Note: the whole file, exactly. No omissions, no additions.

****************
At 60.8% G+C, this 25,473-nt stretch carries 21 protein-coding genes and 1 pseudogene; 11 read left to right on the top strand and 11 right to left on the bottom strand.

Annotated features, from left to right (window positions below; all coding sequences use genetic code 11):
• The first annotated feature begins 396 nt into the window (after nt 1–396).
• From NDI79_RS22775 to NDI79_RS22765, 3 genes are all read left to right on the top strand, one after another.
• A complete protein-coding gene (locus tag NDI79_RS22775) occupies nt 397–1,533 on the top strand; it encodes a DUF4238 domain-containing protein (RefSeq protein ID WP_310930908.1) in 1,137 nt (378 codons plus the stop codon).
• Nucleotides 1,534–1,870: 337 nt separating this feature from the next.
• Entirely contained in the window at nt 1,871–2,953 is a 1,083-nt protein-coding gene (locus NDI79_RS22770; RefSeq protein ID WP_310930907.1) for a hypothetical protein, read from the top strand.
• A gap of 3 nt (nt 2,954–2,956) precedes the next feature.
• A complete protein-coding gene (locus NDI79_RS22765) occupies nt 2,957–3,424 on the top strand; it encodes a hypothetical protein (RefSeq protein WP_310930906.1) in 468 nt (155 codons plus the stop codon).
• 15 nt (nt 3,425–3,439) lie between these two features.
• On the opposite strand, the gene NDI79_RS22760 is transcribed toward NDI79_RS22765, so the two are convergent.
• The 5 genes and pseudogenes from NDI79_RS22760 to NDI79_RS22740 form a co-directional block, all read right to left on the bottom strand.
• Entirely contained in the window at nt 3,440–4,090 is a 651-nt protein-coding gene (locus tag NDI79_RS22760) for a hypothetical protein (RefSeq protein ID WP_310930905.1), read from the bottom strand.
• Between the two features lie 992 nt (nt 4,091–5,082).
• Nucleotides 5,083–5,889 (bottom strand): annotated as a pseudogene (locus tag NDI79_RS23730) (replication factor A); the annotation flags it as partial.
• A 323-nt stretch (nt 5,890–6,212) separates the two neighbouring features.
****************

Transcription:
At 60.8% G+C, this 25,473-nt stretch carries 21 protein-coding genes and 1 pseudogene; 11 read left to right on the top strand and 11 right to left on the bottom strand.

Annotated features, from left to right (window positions below; all coding sequences use genetic code 11):
• The first annotated feature begins 396 nt into the window (after nt 1–396).
• From NDI79_RS22775 to NDI79_RS22765, 3 genes are all read left to right on the top strand, one after another.
• A complete protein-coding gene (locus tag NDI79_RS22775) occupies nt 397–1,533 on the top strand; it encodes a DUF4238 domain-containing protein (RefSeq protein ID WP_310930908.1) in 1,137 nt (378 codons plus the stop codon).
• Nucleotides 1,534–1,870: 337 nt separating this feature from the next.
• Entirely contained in the window at nt 1,871–2,953 is a 1,083-nt protein-coding gene (locus NDI79_RS22770; RefSeq protein ID WP_310930907.1) for a hypothetical protein, read from the top strand.
• A gap of 3 nt (nt 2,954–2,956) precedes the next feature.
• A complete protein-coding gene (locus NDI79_RS22765) occupies nt 2,957–3,424 on the top strand; it encodes a hypothetical protein (RefSeq protein WP_310930906.1) in 468 nt (155 codons plus the stop codon).
• 15 nt (nt 3,425–3,439) lie between these two features.
• On the opposite strand, the gene NDI79_RS22760 is transcribed toward NDI79_RS22765, so the two are convergent.
• The 5 genes and pseudogenes from NDI79_RS22760 to NDI79_RS22740 form a co-directional block, all read right to left on the bottom strand.
• Entirely contained in the window at nt 3,440–4,090 is a 651-nt protein-coding gene (locus tag NDI79_RS22760) for a hypothetical protein (RefSeq protein ID WP_310930905.1), read from the bottom strand.
• Between the two features lie 992 nt (nt 4,091–5,082).
• Nucleotides 5,083–5,889 (bottom strand): annotated as a pseudogene (locus tag NDI79_RS23730) (replication factor A); the annotation flags it as partial.
• A 323-nt stretch (nt 5,890–6,212) separates the two neighbouring features.